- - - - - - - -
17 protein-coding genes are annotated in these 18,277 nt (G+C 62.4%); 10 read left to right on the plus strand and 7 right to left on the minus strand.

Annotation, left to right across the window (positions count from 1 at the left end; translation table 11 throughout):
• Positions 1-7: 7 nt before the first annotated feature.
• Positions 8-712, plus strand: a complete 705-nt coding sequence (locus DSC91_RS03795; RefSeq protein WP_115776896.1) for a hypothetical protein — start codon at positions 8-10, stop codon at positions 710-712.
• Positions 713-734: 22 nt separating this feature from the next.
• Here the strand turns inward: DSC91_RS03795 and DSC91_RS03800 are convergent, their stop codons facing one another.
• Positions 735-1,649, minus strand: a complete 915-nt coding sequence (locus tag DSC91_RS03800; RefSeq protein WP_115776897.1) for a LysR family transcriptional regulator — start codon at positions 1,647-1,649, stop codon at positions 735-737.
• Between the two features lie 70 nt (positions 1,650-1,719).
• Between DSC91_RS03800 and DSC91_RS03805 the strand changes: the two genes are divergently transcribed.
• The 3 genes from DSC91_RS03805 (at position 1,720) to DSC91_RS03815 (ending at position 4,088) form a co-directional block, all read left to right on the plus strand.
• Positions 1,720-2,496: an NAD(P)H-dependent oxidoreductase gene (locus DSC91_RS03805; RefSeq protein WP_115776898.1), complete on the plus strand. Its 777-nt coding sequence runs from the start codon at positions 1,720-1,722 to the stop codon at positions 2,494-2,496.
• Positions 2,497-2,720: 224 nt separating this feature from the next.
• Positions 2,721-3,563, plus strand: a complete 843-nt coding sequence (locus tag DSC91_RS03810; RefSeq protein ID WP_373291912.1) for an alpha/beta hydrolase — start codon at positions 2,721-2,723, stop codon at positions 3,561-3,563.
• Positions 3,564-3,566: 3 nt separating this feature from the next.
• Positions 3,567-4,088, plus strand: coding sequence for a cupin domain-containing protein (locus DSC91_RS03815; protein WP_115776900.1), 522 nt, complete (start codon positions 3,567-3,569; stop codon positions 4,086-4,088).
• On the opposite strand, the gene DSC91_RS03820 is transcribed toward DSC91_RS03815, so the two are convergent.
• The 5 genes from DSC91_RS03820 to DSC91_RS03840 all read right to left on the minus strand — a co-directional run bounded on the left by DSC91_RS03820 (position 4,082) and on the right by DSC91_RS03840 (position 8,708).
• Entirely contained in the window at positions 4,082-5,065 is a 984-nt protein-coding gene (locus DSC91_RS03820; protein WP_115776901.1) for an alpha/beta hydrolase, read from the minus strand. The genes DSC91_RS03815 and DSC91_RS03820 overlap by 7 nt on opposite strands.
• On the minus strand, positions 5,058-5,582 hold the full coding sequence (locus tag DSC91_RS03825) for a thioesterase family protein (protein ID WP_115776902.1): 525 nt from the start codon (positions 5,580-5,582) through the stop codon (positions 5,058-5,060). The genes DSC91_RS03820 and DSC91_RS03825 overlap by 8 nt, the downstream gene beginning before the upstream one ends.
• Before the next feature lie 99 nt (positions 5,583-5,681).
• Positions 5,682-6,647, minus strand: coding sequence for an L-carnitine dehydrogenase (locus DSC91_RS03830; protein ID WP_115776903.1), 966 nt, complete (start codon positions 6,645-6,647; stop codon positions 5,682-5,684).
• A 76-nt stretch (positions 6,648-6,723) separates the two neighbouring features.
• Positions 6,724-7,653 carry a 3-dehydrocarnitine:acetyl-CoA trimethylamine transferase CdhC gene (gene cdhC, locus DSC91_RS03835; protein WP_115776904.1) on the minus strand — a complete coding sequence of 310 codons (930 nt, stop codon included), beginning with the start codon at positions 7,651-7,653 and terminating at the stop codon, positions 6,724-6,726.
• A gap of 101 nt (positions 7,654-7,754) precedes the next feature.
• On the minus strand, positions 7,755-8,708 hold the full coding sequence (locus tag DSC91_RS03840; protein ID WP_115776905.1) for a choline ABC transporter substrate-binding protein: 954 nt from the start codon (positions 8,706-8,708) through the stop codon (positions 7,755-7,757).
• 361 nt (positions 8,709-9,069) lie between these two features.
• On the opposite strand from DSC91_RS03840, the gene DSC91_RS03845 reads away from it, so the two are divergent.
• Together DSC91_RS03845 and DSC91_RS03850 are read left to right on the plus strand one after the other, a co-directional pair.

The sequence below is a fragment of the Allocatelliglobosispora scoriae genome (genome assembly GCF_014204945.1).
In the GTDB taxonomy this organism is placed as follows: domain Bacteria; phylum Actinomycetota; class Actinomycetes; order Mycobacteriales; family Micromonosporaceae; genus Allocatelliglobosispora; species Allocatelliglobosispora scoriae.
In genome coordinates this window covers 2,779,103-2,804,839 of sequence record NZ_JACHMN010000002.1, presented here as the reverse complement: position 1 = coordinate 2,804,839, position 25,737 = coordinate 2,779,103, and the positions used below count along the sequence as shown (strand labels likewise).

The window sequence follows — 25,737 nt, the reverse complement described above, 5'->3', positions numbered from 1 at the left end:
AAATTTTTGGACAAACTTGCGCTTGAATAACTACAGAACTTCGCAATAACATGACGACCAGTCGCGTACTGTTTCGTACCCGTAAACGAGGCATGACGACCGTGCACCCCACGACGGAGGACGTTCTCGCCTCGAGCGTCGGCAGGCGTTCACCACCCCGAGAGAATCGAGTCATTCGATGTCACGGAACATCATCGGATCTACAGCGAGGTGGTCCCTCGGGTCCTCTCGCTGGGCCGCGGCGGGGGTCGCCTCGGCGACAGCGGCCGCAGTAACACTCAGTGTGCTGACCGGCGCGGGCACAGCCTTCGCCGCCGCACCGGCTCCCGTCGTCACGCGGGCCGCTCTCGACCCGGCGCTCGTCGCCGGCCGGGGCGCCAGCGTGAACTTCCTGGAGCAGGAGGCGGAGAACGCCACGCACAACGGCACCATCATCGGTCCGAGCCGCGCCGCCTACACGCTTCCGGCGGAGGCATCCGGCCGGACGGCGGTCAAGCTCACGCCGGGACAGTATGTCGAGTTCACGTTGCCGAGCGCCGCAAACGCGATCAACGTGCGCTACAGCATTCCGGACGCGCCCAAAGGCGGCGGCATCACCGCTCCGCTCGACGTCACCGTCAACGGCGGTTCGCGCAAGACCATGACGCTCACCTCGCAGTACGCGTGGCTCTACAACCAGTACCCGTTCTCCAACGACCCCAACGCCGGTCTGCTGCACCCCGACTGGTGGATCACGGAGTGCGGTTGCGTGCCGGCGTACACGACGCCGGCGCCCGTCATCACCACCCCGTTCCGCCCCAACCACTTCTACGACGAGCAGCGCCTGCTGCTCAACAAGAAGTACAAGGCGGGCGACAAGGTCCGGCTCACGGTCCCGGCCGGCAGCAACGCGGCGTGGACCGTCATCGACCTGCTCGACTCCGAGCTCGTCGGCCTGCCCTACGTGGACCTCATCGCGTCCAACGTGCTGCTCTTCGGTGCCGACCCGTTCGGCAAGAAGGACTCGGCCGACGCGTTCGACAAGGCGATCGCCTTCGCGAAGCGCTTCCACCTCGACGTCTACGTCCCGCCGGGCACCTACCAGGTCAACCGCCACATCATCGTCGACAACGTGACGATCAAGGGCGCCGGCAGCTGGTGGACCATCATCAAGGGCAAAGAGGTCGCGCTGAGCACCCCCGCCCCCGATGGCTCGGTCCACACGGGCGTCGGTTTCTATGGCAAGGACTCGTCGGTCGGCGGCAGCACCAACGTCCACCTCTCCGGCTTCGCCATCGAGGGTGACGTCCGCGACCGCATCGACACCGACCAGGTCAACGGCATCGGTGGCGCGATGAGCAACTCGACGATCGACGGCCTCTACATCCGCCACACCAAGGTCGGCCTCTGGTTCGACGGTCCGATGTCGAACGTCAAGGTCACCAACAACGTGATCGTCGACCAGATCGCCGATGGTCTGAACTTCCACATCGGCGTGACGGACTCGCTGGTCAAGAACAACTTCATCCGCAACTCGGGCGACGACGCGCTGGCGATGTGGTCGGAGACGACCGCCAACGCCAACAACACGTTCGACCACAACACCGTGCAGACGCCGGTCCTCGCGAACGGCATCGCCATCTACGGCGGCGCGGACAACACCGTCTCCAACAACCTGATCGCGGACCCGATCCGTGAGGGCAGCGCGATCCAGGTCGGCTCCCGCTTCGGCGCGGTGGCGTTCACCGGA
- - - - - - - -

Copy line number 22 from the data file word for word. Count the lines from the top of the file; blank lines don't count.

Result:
• A 76-nt stretch (positions 6,648-6,723) separates the two neighbouring features.